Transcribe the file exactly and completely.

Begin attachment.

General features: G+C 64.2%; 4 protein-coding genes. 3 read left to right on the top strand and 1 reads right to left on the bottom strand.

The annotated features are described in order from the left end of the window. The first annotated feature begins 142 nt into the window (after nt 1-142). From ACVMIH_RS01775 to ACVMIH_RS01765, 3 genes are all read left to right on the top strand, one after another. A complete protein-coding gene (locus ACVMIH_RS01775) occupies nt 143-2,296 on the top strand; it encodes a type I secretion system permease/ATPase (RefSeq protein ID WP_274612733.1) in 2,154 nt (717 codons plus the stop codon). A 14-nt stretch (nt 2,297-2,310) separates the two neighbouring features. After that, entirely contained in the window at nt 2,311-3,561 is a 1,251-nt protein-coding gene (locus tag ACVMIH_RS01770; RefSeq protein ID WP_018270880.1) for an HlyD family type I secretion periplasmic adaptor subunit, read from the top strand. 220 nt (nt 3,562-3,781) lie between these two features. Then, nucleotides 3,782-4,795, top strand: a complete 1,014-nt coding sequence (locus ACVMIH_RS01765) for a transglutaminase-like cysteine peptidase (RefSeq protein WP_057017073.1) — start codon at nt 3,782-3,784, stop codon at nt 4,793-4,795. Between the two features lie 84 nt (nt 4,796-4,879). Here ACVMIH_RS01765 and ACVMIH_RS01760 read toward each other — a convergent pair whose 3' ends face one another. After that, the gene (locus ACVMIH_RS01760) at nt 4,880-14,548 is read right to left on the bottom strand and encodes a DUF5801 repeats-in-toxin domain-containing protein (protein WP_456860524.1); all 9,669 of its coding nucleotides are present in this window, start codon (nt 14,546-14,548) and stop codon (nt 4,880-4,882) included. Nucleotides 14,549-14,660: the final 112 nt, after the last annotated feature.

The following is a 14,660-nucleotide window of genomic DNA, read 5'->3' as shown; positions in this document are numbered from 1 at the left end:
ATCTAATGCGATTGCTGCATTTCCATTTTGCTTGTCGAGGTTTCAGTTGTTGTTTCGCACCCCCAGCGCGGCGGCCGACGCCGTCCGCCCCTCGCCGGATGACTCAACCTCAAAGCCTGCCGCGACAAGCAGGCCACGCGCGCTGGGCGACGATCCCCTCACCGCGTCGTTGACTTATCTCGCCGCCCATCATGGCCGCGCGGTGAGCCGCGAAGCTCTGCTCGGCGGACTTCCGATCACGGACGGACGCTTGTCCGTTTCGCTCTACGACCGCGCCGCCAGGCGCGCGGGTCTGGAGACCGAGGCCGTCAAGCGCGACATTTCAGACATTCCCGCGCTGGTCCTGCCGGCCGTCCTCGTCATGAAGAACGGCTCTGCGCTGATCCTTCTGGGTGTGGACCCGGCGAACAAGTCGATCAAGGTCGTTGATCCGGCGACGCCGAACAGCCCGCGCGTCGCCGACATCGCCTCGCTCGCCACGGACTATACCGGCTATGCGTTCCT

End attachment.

General features: G+C 64.2%; 4 protein-coding genes. 3 read left to right on the top strand and 1 reads right to left on the bottom strand.

The annotated features are described in order from the left end of the window. The first annotated feature begins 142 nt into the window (after nt 1-142). From ACVMIH_RS01775 to ACVMIH_RS01765, 3 genes are all read left to right on the top strand, one after another. A complete protein-coding gene (locus ACVMIH_RS01775) occupies nt 143-2,296 on the top strand; it encodes a type I secretion system permease/ATPase (RefSeq protein ID WP_274612733.1) in 2,154 nt (717 codons plus the stop codon). A 14-nt stretch (nt 2,297-2,310) separates the two neighbouring features. After that, entirely contained in the window at nt 2,311-3,561 is a 1,251-nt protein-coding gene (locus tag ACVMIH_RS01770; RefSeq protein ID WP_018270880.1) for an HlyD family type I secretion periplasmic adaptor subunit, read from the top strand. 220 nt (nt 3,562-3,781) lie between these two features. Then, nucleotides 3,782-4,795, top strand: a complete 1,014-nt coding sequence (locus ACVMIH_RS01765) for a transglutaminase-like cysteine peptidase (RefSeq protein WP_057017073.1) — start codon at nt 3,782-3,784, stop codon at nt 4,793-4,795. Between the two features lie 84 nt (nt 4,796-4,879). Here ACVMIH_RS01765 and ACVMIH_RS01760 read toward each other — a convergent pair whose 3' ends face one another. After that, the gene (locus ACVMIH_RS01760) at nt 4,880-14,548 is read right to left on the bottom strand and encodes a DUF5801 repeats-in-toxin domain-containing protein (protein WP_456860524.1); all 9,669 of its coding nucleotides are present in this window, start codon (nt 14,546-14,548) and stop codon (nt 4,880-4,882) included. Nucleotides 14,549-14,660: the final 112 nt, after the last annotated feature.

The following is a 14,660-nucleotide window of genomic DNA, read 5'->3' as shown; positions in this document are numbered from 1 at the left end:
ATCTAATGCGATTGCTGCATTTCCATTTTGCTTGTCGAGGTTTCAGTTGTTGTTTCGCACCCCCAGCGCGGCGGCCGACGCCGTCCGCCCCTCGCCGGATGACTCAACCTCAAAGCCTGCCGCGACAAGCAGGCCACGCGCGCTGGGCGACGATCCCCTCACCGCGTCGTTGACTTATCTCGCCGCCCATCATGGCCGCGCGGTGAGCCGCGAAGCTCTGCTCGGCGGACTTCCGATCACGGACGGACGCTTGTCCGTTTCGCTCTACGACCGCGCCGCCAGGCGCGCGGGTCTGGAGACCGAGGCCGTCAAGCGCGACATTTCAGACATTCCCGCGCTGGTCCTGCCGGCCGTCCTCGTCATGAAGAACGGCTCTGCGCTGATCCTTCTGGGTGTGGACCCGGCGAACAAGTCGATCAAGGTCGTTGATCCGGCGACGCCGAACAGCCCGCGCGTCGCCGACATCGCCTCGCTCGCCACGGACTATACCGGCTATGCGTTCCT